The ‘80s were dragged into a field and shot in ’92. It was a good run from ’83-’92. The first clue was the fall of Russian aligned communism being complete. The other early clue is that we had a long delayed recession in ’91, but the recovery was our first FIRE economy recovery. It was not like old recoveries and took longer to get back to full employment even if the GDP was rising. Bill Clinton proved the Boomer ascendancy, as we finally had a president who openly was a draft dodging, cheating, p0t experimenting product of the New Left’s takeover of universities. Gary Hart’s career was crushed for a smidgeon of what Clinton was accused of. Funny thing is Guns n Roses Use Your Illusion double release was one week before Nirvana’s Nevermind, yet one is an ‘80s band while the other is the Grunge standard bearer. A similar changed happened with rap where MC Hammer went from big time and releasing an album in 1991 with Jose Canseco and Roger Clemens showing up in the music videos to the seismic change of gangsta rap and The Chronic in 1992. The ‘80s were dead.

The ‘90s did not kick off immediately. There is that depressing, downer period where people were still afraid of AIDS killing anyone (media/education scare) and wearing layers upon layers with thermal underwear and plaid. NAFTA and early globalization was fought incredibly hard. We’re hitting 20th anniversaries for Adam Sandler, Jim Carrey, and Chris Farley movies, and that is a good indicator of the ‘90s gaining steam, but not hitting critical mass until those types of movies automatically got bigger budgets, higher salaries for the stars and better production values. The ’94 Contract with America Gingrich sweep was a bit of a Reagan last gasp politically. I’ll settle on ’96 because of Clinton’s recovery politically, the Internet taking off, the Spice Girls, and the AIDS cocktail severely reducing deaths and making the Sexual Revolution hit a new gear after the brief HIV-AIDS forced restraint. There is no debate on the ending of the ‘90s. They ended September 11th, 2001.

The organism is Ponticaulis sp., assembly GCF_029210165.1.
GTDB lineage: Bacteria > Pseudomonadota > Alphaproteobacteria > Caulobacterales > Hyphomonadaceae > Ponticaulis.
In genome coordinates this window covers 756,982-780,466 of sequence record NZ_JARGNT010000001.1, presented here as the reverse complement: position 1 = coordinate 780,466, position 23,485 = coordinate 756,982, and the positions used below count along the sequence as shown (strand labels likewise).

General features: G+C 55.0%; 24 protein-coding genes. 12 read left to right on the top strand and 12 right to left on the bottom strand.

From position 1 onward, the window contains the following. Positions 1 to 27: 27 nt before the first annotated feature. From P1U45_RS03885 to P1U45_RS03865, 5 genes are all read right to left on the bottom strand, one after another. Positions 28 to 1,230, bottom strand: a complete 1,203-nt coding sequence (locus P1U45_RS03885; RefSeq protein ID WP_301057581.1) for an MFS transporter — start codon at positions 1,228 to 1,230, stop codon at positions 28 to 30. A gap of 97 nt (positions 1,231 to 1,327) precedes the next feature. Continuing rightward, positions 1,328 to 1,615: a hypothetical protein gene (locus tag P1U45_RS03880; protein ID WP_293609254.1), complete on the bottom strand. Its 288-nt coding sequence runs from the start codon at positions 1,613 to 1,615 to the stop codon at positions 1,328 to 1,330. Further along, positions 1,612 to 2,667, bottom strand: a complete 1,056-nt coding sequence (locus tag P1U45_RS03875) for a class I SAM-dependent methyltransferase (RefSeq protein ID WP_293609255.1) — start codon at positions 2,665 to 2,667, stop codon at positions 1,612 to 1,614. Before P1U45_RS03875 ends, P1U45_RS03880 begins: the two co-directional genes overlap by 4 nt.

The 2000s kick off with 9/11. That 2001 recession helps end the decade, too as the stock market bubble was done and the association of dot-com with bust was cemented. As much as the end of the Cold War, signified the end of the ‘80s and a beginning of an inward look and questioning of reality, the kick-off of the war on terror marks the start of the 2000s. That globalization has negatives was starting to dawn on people, not the elite, but the economic and security anxiety factor ticked up for normies. There is another factor at play that does not get much attention. The results of the 2000 census came in showing Hispanics higher than blacks. Pearls were clutched by blacks, and they even threw out the “add in multiracial that include black and we be bigger still”. The rise of Hispanics was finally recognized beyond California voters and Pat Buchanan. President Bush speaking español at events (stupid cowboy) is something no one ever would have expected from a prior president. The other rise was the rise of gay. Everyone politely forgot how HIV-AIDS would be a 3rd world problem if not for gay men, and the media pushed the fabulousness of gays. The global war on terror being a bad thing had media attention from what, January 2004 to January 2009.